A federal appeals court has ruled that a student voucher program in Maine would violate the constitutional separation of church and state if it paid tuition to religious schools.

Opponents of government vouchers hailed the decision issued in Boston Thursday as a major victory because the 1st Circuit Court of Appeals became the highest court in the country to rule on the issue to date. Similar cases have yielded mixed rulings in state supreme courts. The latest ruling, which is binding in Maine, Massachusetts, New Hampshire, Rhode Island and Puerto Rico, appeared to make it more likely that the Supreme Court will eventually take up the constitutional issues surrounding vouchers.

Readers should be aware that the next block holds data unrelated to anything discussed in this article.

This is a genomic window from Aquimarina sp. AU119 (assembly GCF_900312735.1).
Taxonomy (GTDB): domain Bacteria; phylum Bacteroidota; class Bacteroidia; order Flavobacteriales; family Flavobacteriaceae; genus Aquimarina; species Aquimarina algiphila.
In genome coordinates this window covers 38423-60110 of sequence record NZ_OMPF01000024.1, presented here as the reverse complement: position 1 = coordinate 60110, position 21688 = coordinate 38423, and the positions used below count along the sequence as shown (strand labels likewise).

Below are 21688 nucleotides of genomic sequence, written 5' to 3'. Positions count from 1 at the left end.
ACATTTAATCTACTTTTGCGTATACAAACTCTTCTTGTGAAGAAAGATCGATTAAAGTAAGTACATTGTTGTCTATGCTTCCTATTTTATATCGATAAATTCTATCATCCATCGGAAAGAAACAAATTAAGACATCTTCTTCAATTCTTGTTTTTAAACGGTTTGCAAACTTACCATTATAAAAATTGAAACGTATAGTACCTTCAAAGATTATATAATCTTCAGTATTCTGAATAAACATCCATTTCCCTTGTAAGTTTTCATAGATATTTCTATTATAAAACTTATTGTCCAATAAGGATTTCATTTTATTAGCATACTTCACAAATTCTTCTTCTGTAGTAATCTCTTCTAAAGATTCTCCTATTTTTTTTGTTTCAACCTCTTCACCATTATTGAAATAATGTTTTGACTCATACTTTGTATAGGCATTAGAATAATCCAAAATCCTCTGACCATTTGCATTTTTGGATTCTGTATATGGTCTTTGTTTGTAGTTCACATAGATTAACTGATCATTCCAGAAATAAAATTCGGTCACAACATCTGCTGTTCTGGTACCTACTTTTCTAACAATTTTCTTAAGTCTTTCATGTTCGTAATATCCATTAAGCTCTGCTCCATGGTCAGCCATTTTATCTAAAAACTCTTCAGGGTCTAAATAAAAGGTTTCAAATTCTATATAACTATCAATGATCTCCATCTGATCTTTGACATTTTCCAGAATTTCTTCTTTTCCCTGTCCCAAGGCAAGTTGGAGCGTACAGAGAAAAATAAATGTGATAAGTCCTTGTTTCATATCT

Since 1981, Maine has excluded sectarian schools from a state voucher program for students who live in rural areas that do not have public schools. Unlike voucher programs in operation in Milwaukee and Cleveland, Maine sends tuition payments directly to private schools, instead of giving the money to parents.

The appeals court, upholding a lower court's judgment that the Maine program does not discriminate based on religion, said that "approving direct payments of tuition by the state to sectarian schools represents a quantum leap that we are unwilling to take."